A lot of blog writing is thinking out loud. For me, blogging is often a process of trying to type my way to some degree of clarity and hopefully some fresh insight.
I use my blog at times to experiment with ideas and try to blunder towards better understanding. “What Is Wrong With ‘Wrong’?” certainly falls into the category of an experiment in thinking.
I have wrestled for a long time with the dualistic tendencies of my mental processes. Probably I will never think my way out of my inclination to divide the world into safe, tidy, hermetically sealed categories. But, apparently I am not yet done with trying to think my way to a more unitive view of the world. So, my list of “What Is Wrong With ‘Wrong’?” continues:
7. When I label anything I am no longer fully open to that which I have labelled. I cease being available to the lessons the things I dismiss with my judgment might have to teach. Something is lost in the process of labeling. Not only do I diminish the thing or person I reduce to the dimensions of a label, I also diminish myself. My labels limit my life to the safe parameters of that which I deem “right”, “good”, and “likeable”. This exercise inevitably leads to violence as I struggle to exclude that which I perceive to pose a threat to the “right”, “good”, and “likeable”.
8. Labels serve no useful purpose. What has ever been accomplished by pointing a finger at anything and saying, “This is ‘wrong’”? The usual argument is that identifying something as “wrong” will lead a person to work to change the situation. But change that emerges from the dualistic exercise of distinguishing between “right” and “wr0ng” will always lack the deep integration that is necessary to all truly healthy change. We do not move more fully into the light by trying to banish the dark but by finding the light in the midst of darkness.
Life-giving change does not come from judgment. Any action that emerges from the energy of judgment will always create more fragmentation, separation, and division. When oppressors are overthrown using the same consciousness by which they have oppressed, the “liberated” will invariably become the new oppressors.
9. When I move to labels and judgments, I am catapulted out of the awareness of unity. I lose touch with the reality that all things are held in the energy of love and love never excludes. Love always works towards integration, embrace, acceptance, and welcome. Love never shuns or demonizes. Love is not interested in enemy formation.
11. When I am able to let go of my constant need to judge and divide, I open to a new dimension of reality. This is the place from which positive transformative action can emerge.
12. Going through life attaching to everything the labels “bad”, “wrong”, or “unlikeable”, creates constant pain in my life. I become the victim of all those realities I deem unacceptable. I give them control over my life allowing them to “make me” angry, sad, depressed, or disgruntled. Labels are not a path to freedom.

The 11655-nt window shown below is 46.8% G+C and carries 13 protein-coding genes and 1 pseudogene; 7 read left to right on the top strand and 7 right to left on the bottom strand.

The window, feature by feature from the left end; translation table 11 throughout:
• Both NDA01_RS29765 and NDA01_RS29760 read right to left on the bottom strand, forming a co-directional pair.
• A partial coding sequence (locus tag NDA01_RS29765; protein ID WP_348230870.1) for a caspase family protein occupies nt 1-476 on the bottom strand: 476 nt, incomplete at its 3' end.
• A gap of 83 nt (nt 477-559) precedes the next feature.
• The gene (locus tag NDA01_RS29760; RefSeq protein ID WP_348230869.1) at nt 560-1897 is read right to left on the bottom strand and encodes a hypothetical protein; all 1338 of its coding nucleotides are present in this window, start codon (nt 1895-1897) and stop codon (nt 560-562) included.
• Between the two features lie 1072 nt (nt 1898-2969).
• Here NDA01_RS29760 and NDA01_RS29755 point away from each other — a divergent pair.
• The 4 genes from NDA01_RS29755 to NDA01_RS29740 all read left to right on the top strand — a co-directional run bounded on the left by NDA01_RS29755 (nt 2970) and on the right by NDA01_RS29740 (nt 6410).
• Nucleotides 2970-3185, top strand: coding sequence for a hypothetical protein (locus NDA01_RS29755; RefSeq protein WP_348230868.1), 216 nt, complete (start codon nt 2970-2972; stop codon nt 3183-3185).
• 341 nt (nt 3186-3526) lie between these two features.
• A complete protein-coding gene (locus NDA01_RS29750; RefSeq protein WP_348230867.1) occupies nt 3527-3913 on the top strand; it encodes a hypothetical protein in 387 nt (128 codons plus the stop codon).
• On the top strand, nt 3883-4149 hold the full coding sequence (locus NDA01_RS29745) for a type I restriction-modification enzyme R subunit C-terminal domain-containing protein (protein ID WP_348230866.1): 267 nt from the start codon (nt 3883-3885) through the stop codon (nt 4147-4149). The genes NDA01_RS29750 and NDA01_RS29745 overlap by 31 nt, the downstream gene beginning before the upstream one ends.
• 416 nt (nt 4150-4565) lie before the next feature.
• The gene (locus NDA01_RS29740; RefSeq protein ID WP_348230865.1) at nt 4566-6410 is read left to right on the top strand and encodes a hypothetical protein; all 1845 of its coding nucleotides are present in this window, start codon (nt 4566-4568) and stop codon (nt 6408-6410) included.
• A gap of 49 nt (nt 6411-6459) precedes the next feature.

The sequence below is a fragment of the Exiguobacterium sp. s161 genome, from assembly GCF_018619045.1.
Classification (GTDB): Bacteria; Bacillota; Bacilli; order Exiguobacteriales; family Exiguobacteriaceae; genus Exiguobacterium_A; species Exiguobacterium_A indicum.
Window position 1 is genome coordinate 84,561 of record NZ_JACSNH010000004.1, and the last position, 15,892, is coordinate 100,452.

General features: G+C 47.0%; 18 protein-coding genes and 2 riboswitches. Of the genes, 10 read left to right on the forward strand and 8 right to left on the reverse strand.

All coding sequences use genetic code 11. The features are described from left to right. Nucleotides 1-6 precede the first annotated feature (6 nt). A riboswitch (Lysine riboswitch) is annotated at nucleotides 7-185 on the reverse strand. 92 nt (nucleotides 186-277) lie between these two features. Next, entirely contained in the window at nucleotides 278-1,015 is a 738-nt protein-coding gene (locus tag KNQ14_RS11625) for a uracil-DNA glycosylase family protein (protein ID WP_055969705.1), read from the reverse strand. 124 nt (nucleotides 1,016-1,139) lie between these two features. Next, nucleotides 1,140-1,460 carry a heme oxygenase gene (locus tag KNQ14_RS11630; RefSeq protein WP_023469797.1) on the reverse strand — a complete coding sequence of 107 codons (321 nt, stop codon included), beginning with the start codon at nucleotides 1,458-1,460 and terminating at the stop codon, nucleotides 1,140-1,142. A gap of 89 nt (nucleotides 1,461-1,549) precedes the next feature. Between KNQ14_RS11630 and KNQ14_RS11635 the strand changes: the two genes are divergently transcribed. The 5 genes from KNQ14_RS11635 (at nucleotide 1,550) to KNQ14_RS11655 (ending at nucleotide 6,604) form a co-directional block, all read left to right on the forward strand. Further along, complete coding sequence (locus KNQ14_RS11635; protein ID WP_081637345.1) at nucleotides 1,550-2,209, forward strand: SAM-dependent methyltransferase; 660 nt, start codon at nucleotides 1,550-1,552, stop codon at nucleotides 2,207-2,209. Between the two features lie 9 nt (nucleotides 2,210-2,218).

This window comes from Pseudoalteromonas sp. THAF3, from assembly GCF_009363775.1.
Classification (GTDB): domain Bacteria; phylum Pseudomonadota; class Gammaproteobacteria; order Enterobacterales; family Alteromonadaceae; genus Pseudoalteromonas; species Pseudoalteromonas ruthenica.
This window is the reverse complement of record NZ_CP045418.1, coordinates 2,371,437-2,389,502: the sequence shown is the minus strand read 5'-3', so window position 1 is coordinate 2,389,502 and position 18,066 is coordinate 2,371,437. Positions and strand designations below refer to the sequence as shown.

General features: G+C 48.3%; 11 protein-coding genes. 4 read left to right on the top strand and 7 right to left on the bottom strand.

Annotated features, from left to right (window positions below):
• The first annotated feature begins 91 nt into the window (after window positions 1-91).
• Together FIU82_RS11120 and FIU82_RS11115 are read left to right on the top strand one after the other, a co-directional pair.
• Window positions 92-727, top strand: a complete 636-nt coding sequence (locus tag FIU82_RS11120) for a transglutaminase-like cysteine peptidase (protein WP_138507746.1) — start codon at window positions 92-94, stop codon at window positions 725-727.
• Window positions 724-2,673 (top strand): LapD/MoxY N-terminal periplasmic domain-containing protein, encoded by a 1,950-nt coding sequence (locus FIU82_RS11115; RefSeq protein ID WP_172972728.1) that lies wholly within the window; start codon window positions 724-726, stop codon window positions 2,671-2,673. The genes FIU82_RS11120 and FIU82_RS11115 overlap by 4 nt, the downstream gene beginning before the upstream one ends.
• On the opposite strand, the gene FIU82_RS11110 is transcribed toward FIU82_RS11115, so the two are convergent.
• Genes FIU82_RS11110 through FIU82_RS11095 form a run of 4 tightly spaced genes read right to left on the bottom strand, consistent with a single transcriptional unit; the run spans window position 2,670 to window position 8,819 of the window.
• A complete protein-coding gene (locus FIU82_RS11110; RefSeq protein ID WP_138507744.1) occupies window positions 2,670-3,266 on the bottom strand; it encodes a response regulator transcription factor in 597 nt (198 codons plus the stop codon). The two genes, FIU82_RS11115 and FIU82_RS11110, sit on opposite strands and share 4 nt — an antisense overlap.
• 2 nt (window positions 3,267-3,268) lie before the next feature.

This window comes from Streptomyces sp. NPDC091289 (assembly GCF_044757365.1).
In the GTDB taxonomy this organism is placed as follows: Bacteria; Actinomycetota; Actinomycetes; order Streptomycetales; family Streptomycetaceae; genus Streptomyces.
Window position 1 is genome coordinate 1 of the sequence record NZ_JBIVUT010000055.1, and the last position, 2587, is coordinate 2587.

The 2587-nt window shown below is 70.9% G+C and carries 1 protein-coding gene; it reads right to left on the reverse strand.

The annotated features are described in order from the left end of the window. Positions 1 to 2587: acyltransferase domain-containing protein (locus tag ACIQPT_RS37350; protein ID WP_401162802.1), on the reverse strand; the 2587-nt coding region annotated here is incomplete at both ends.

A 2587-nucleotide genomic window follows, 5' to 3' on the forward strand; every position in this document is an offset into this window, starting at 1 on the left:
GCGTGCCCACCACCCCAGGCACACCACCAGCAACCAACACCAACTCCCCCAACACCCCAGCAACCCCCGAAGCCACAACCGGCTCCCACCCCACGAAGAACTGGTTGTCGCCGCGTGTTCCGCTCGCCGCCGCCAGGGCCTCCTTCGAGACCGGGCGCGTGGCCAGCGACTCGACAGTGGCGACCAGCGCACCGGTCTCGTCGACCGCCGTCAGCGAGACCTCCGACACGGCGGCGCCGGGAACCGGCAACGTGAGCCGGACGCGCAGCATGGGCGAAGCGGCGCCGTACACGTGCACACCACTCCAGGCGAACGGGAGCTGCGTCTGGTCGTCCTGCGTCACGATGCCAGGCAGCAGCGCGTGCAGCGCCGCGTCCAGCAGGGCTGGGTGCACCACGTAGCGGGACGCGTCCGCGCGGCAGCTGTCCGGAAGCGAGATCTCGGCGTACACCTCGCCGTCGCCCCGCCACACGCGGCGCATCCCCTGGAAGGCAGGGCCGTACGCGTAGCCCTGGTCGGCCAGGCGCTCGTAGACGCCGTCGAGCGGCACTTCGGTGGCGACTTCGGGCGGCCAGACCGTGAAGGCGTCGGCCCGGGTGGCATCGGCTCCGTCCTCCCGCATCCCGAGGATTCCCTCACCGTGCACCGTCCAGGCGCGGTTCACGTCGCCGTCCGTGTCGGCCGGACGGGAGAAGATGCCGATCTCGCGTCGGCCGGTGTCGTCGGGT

11. By expending my energy on distinguishing between opposed polarities, I shift my consciousness away from the need to embrace all of life, to the determination to convince you to agree with my judgments. I move from a focus on the state of my conscious awareness to seeking support for my ideological position. When I reduce life to ideological formulations, I lose touch with the fullness of human experience.
To give up “right” and “wrong”, “good” and “bad”, “likes” and “dislikes” makes it possible for me to engage more deeply and fully in the reality of life as it presents itself in each moment. I stop seeing myself as separate. I become available to all of life. Life is a whole. I am part of everything and everything is a part of me.
The anxiety about giving up judging and labeling is usually the fear that I will become passive, indifferent, and unable to act decisively in the face of forces that are clearly oriented towards death. In fact, giving up judgment, simply means that my actions can emerge from a deeper more integrated place within myself. Having surrendered the determination to separate myself from a situation or a person, I am empowered to respond with greater understanding, wisdom, and compassion.
I can trust the presence, wisdom, and guidance of God’s Spirit at the centre of my being. It is God who
leads me in right paths (Psalm 23:3).
As I let go of my desire to separate life into tidy categories, my spirit opens more deeply to the power and action of God. Non-judgment is the necessary precondition for truly free and liberating action.
God is love. Love is never passive, indifferent, or inactive. I can trust the power and force of love at work in my life to always lead me to engage more deeply and fully in the pain of the world and to work for transformation and reconciliation wherever I encounter the reality of brokenness.